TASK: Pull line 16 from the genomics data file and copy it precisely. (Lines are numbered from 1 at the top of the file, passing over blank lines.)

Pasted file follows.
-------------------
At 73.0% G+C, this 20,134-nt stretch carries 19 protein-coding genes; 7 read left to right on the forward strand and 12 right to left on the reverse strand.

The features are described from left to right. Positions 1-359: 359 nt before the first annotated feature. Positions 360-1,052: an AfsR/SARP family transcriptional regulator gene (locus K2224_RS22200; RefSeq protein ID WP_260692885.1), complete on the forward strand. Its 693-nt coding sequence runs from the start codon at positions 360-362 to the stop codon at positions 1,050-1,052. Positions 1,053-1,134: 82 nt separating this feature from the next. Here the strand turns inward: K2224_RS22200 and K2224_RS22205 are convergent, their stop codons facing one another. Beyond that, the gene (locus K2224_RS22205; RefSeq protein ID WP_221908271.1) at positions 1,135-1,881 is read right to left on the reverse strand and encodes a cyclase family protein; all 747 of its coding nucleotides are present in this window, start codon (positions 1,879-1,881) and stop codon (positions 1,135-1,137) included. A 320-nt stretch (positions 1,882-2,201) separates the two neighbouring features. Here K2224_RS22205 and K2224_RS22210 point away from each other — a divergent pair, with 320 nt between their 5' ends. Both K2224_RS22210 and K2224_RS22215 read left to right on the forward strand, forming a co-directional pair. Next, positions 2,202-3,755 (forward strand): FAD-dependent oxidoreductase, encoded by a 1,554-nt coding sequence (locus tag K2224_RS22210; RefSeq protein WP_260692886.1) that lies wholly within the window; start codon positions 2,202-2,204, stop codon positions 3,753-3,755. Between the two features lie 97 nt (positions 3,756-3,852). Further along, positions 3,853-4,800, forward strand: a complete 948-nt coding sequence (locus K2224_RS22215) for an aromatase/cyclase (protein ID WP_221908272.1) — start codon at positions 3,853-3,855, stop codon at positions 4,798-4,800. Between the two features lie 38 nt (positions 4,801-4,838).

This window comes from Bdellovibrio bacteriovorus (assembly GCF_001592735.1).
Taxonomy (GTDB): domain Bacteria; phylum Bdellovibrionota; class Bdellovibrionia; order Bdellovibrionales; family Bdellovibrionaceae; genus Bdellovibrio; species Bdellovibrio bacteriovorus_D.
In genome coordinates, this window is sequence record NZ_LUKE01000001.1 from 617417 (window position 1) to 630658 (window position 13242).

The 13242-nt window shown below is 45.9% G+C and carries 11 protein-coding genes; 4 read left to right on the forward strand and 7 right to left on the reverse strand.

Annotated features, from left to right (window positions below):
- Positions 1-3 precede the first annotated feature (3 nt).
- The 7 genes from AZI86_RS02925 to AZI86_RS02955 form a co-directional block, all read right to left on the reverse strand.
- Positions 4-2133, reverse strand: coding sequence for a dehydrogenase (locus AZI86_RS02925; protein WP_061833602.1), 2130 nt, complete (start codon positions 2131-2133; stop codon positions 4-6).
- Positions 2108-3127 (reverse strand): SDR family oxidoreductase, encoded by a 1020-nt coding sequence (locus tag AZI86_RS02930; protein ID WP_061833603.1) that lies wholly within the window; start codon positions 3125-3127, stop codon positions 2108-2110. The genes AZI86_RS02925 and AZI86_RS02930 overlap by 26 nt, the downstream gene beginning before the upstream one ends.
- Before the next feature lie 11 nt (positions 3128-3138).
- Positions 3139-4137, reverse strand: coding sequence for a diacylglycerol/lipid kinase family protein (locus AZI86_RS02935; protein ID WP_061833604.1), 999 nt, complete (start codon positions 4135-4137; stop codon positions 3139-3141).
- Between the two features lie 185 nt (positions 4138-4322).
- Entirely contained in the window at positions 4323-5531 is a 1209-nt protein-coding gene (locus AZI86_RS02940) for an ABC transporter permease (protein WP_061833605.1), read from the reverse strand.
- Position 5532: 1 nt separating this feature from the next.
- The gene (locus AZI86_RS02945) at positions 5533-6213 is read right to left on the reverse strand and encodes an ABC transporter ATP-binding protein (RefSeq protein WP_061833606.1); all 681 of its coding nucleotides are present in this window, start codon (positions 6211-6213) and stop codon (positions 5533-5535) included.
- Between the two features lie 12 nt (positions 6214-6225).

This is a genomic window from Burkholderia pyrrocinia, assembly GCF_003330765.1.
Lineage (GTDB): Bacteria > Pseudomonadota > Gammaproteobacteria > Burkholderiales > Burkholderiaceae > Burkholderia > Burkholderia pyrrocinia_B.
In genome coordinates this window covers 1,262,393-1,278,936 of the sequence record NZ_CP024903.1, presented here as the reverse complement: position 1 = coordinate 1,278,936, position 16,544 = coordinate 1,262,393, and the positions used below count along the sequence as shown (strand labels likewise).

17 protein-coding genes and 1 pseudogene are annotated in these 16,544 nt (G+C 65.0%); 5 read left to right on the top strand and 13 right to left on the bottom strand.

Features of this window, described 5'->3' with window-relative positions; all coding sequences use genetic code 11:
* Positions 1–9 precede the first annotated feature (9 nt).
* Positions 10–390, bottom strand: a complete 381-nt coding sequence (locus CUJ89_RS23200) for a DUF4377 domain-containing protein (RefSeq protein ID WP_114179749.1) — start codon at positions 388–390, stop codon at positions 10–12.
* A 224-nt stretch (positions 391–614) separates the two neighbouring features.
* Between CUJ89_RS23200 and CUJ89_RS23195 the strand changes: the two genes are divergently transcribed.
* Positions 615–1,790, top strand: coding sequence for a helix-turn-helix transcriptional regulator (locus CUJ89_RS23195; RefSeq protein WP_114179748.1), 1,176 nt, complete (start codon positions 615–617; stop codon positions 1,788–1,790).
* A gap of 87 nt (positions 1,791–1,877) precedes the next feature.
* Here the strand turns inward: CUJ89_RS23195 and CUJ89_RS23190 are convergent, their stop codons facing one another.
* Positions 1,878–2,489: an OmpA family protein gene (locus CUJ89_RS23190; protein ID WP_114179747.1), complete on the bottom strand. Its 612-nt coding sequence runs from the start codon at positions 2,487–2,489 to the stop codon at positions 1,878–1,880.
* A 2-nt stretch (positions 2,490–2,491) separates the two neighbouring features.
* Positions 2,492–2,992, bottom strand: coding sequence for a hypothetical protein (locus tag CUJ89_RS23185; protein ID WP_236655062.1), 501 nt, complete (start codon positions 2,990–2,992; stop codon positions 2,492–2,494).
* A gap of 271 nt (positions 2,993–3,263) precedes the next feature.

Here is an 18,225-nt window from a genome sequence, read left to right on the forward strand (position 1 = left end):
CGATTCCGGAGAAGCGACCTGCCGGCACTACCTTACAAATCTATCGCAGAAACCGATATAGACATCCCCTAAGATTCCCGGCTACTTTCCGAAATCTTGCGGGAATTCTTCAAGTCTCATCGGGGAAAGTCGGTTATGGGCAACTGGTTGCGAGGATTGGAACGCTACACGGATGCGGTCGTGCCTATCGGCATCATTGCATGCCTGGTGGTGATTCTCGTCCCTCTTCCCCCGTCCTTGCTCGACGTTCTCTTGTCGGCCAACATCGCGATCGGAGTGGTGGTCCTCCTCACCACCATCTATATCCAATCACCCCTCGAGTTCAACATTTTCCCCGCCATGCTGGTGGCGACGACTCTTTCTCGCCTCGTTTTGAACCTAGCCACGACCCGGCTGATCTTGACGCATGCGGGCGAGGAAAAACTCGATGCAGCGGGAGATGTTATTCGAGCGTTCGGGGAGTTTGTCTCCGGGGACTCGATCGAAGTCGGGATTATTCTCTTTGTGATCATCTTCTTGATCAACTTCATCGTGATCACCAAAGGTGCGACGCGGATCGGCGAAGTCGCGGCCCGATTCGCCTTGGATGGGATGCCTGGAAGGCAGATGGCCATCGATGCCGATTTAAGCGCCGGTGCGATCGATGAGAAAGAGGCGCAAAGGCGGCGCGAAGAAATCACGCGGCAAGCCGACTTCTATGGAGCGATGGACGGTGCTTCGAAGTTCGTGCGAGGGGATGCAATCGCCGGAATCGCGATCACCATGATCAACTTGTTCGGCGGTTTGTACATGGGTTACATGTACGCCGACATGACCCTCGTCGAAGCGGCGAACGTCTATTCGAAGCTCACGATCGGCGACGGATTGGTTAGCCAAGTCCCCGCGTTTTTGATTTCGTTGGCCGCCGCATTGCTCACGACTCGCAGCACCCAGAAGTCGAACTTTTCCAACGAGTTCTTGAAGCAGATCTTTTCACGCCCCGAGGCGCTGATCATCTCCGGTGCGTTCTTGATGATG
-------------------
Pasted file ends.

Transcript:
- Position 5532: 1 nt separating this feature from the next.